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The Wisdom of Insecurity

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Unmistakably a book to spend time with, each passage requires a thorough reading with a lot of thinking. Once the split between our descriptions of reality and the real thing can be properly appreciated, the next insight is that time itself is an abstract concept. Conversely, one of the greatest pains is to be self-conscious, to feel unabsorbed and cut off from the community and the surrounding world.

Anyone who has obsessed over something in the future, be it something desirable, like achieving a goal, or anxiety-producing, like an exam, can recognize this pattern. This basic approach accords much in my understanding with the basics of Zen, which takes Buddhist ideas about the nature of suffering and the nonexistence of the self, but adds to the idea that enlightenment is something instantly attainable through meditation, rather than the product of thousands of lifetimes of karmic investment. I do not believe, as he contends, that most Christians view the stories in the Bible as being merely metaphors for the process of insight he describes in his book.

Focusing attention on current experience, rather than being subsumed in the world of thoughts, memories and future projections. We can practice imagining the future, but when it finally comes it often doesn’t feel much like our imaginations and once it has been dealt with it is quickly replaced with a new hope or worry.

It argues, among other things, that insecurity, indeterminacy, is the truth of existence, and that to cling to particular things as if they were eternal is to waste your time and strength. However, I do think there are some interesting possibilities for investigating what this kind of experience he describes may be. Watts sums up this stance perfectly: 'If, the scientists would say, you believe in God, you must do so on purely emotional grounds, without basis in logic or fact.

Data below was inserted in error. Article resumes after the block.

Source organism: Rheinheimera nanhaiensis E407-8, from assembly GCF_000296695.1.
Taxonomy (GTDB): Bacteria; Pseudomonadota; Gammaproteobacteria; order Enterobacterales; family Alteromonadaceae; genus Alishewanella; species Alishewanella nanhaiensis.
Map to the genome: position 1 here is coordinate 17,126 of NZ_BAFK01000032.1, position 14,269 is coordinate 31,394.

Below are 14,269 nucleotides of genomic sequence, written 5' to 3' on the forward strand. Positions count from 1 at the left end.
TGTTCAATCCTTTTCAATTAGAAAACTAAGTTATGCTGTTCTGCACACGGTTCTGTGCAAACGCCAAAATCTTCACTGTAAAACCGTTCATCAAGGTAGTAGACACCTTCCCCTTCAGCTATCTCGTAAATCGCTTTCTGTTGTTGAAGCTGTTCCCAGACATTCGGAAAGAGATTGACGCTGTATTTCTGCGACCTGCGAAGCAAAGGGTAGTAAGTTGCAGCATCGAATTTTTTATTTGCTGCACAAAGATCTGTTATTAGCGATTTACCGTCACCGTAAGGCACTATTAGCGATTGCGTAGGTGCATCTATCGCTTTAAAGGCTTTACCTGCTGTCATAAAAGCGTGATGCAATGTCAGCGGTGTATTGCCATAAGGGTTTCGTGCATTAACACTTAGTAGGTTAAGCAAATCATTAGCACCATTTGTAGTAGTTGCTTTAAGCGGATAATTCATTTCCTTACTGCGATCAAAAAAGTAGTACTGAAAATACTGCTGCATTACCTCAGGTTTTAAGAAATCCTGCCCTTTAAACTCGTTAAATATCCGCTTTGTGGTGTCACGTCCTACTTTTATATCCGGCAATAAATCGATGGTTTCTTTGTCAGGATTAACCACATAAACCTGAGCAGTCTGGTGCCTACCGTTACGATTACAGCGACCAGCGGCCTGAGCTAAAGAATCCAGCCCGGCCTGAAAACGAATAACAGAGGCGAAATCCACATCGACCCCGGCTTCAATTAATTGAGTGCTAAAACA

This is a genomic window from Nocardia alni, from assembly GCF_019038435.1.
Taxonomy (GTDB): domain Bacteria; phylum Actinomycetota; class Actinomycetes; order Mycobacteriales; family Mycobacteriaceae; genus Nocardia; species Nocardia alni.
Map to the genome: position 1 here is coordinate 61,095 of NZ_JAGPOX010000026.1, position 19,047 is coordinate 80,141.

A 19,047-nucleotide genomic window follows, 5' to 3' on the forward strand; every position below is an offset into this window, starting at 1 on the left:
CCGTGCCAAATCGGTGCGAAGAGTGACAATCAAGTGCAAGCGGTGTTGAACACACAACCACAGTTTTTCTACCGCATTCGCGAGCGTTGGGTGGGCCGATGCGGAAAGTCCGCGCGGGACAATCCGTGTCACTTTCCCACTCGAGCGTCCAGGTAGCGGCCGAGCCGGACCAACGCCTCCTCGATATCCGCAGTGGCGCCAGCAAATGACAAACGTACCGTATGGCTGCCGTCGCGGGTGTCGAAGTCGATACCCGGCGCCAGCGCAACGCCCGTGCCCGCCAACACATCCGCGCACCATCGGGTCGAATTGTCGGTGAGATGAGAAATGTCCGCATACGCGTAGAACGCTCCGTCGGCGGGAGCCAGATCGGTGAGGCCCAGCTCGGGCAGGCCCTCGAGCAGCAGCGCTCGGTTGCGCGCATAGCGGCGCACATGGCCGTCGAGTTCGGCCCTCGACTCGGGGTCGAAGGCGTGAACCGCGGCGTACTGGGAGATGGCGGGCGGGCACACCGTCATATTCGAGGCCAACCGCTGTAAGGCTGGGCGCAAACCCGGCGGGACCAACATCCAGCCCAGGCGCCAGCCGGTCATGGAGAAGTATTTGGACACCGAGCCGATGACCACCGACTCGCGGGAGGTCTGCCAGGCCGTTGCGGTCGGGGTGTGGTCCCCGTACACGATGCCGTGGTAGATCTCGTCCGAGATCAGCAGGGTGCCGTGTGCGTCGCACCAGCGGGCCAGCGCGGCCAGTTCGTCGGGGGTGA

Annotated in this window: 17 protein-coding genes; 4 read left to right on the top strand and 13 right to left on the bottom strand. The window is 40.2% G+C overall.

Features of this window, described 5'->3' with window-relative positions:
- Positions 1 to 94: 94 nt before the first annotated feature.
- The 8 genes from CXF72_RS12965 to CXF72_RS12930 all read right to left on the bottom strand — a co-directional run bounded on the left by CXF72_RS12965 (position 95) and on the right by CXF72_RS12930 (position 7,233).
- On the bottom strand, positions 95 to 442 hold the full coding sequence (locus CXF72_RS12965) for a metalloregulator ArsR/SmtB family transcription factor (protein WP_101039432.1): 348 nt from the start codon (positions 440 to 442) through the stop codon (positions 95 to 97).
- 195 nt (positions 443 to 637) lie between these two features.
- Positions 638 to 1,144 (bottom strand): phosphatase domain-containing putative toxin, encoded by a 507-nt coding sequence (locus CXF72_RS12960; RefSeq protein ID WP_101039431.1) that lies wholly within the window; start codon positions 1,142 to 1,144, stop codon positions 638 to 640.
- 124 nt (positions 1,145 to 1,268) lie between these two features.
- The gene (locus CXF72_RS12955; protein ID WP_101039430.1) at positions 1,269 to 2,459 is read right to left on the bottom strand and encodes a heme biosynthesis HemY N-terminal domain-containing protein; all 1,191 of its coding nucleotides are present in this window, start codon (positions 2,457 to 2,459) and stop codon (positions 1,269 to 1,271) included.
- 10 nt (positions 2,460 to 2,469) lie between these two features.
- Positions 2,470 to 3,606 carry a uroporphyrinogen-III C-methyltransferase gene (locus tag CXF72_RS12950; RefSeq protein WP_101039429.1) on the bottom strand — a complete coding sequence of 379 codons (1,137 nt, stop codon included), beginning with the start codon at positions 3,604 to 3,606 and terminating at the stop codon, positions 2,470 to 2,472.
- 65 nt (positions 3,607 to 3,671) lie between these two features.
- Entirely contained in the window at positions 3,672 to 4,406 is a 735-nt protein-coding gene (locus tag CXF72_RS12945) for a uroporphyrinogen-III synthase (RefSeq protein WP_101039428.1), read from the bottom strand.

Jedino što malo iritira jeste čuveno "novac nije cilj, ne mo'š jesti novac", mislim da i ja imam taštu punu k'o brod kao njegovu verovatno bih meditirajući u kući na kalifornijskoj obali došla na istu ideju. The desire for perfect control, of the environment and of oneself, is based on a profound mistrust of the controller. It's fascinating to see how his thought from the 1950s are still valid today in a seemingly completely different society. I've comes across this idea before but Watts has a new spin: we 'reach a point where what is unknown is not a mere blank space in a web of words but a window in the mind, a window whose name is not ignorance but wonder. We are not certain where this I lives: in our heads, our bodies but we are certain there is a I and everybody else is you.

My cogitative self is disbursed after putting myself through an endless hard time full of anxiety, underconfidence and feeble self-worth.Does it come faster and fancier every year, to be sure to be better than last spring, and to hurry on its way to the spring that shall out-spring all springs? There are so many pithy statements in this book; every page seems to contain a phrase or sentence that just leaps out at you and I love Watts' distinction between faith and belief: 'belief clings while faith lets go. Watts and Krishnamurti also share similiar preoccupations with 'the thought and the thinker,' the burden of selfhood and the nature of time and its role in creating psychology insecurity. Alan Watts is an ex Episcopal priest who converted to Zen Buddhism and then to Taoism, and then sort of moved beyond both in his own way.

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